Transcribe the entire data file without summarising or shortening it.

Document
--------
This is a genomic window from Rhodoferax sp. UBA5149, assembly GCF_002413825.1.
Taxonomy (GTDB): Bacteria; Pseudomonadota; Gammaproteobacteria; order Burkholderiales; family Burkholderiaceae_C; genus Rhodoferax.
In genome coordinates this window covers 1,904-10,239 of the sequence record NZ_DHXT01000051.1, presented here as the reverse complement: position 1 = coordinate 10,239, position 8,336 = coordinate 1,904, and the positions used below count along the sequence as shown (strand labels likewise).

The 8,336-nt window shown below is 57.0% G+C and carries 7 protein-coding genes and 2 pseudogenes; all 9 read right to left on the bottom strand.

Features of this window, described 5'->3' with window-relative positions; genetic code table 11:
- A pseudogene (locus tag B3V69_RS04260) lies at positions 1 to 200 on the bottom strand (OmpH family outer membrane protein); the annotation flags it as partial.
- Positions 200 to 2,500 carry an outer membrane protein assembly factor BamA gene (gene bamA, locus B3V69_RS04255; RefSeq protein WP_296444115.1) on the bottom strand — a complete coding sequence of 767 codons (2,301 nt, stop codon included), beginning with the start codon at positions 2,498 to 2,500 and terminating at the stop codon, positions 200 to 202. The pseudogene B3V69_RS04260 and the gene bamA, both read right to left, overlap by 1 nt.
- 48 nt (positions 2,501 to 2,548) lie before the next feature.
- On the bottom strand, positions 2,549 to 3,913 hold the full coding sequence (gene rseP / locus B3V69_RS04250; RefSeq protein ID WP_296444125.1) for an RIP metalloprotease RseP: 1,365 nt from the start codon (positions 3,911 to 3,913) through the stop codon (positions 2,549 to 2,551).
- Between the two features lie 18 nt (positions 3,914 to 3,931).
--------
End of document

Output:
This is a genomic window from Rhodoferax sp. UBA5149, assembly GCF_002413825.1.
Taxonomy (GTDB): Bacteria; Pseudomonadota; Gammaproteobacteria; order Burkholderiales; family Burkholderiaceae_C; genus Rhodoferax.
In genome coordinates this window covers 1,904-10,239 of the sequence record NZ_DHXT01000051.1, presented here as the reverse complement: position 1 = coordinate 10,239, position 8,336 = coordinate 1,904, and the positions used below count along the sequence as shown (strand labels likewise).

The 8,336-nt window shown below is 57.0% G+C and carries 7 protein-coding genes and 2 pseudogenes; all 9 read right to left on the bottom strand.

Features of this window, described 5'->3' with window-relative positions; genetic code table 11:
- A pseudogene (locus tag B3V69_RS04260) lies at positions 1 to 200 on the bottom strand (OmpH family outer membrane protein); the annotation flags it as partial.
- Positions 200 to 2,500 carry an outer membrane protein assembly factor BamA gene (gene bamA, locus B3V69_RS04255; RefSeq protein WP_296444115.1) on the bottom strand — a complete coding sequence of 767 codons (2,301 nt, stop codon included), beginning with the start codon at positions 2,498 to 2,500 and terminating at the stop codon, positions 200 to 202. The pseudogene B3V69_RS04260 and the gene bamA, both read right to left, overlap by 1 nt.
- 48 nt (positions 2,501 to 2,548) lie before the next feature.
- On the bottom strand, positions 2,549 to 3,913 hold the full coding sequence (gene rseP / locus B3V69_RS04250; RefSeq protein ID WP_296444125.1) for an RIP metalloprotease RseP: 1,365 nt from the start codon (positions 3,911 to 3,913) through the stop codon (positions 2,549 to 2,551).
- Between the two features lie 18 nt (positions 3,914 to 3,931).